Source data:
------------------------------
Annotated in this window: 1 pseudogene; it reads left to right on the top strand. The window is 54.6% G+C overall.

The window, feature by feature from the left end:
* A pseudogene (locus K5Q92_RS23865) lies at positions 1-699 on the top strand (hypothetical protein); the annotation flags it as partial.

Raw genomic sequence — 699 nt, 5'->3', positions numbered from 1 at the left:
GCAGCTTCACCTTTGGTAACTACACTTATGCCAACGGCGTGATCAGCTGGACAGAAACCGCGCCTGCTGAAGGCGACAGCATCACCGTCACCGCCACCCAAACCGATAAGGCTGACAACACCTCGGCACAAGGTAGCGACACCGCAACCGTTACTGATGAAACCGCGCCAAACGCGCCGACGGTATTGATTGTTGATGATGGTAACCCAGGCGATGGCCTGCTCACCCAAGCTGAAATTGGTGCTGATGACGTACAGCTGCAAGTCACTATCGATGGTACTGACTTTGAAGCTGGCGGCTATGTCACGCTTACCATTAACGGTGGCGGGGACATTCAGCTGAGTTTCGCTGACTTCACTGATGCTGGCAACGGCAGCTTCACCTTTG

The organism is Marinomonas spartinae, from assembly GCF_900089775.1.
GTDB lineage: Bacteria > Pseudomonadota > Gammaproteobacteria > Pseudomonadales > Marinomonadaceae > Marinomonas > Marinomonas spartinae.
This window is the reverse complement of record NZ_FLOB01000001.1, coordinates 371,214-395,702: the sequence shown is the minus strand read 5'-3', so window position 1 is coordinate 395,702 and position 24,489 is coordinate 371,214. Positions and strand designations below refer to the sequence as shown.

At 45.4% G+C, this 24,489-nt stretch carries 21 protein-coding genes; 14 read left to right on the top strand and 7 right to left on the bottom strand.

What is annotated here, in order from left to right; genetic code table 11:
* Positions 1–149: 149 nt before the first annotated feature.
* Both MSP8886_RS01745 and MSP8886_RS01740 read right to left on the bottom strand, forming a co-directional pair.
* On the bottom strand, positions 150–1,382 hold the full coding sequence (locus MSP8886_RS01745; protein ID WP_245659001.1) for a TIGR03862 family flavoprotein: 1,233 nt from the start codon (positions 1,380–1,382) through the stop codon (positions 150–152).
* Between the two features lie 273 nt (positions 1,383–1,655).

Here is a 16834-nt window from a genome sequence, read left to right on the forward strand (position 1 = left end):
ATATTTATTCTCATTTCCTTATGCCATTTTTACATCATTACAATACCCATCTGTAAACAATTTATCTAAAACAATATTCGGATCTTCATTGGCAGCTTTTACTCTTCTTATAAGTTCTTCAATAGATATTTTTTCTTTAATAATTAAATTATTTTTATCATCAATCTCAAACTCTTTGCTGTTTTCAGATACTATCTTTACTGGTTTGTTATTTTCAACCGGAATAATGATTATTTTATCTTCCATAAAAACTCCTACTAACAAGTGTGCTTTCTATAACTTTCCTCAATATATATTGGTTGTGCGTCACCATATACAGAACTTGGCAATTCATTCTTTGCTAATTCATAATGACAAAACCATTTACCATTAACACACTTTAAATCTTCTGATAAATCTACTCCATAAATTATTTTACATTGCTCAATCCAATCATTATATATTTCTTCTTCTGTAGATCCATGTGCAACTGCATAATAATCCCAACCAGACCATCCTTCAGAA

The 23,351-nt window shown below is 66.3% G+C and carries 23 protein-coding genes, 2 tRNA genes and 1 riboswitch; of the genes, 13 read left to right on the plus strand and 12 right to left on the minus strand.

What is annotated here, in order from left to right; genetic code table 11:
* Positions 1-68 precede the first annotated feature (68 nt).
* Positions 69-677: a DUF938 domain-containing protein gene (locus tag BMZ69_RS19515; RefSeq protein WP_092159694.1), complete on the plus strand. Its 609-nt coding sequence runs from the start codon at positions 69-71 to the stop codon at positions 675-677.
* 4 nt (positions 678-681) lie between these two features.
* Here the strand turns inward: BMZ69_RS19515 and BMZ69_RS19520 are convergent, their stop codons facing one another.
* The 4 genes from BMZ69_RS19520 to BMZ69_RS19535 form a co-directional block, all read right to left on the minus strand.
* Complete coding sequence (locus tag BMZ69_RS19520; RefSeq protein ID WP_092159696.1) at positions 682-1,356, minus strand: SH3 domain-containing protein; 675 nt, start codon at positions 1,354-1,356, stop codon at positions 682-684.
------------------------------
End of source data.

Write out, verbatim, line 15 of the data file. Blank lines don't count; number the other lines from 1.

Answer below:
Here is a 16834-nt window from a genome sequence, read left to right on the forward strand (position 1 = left end):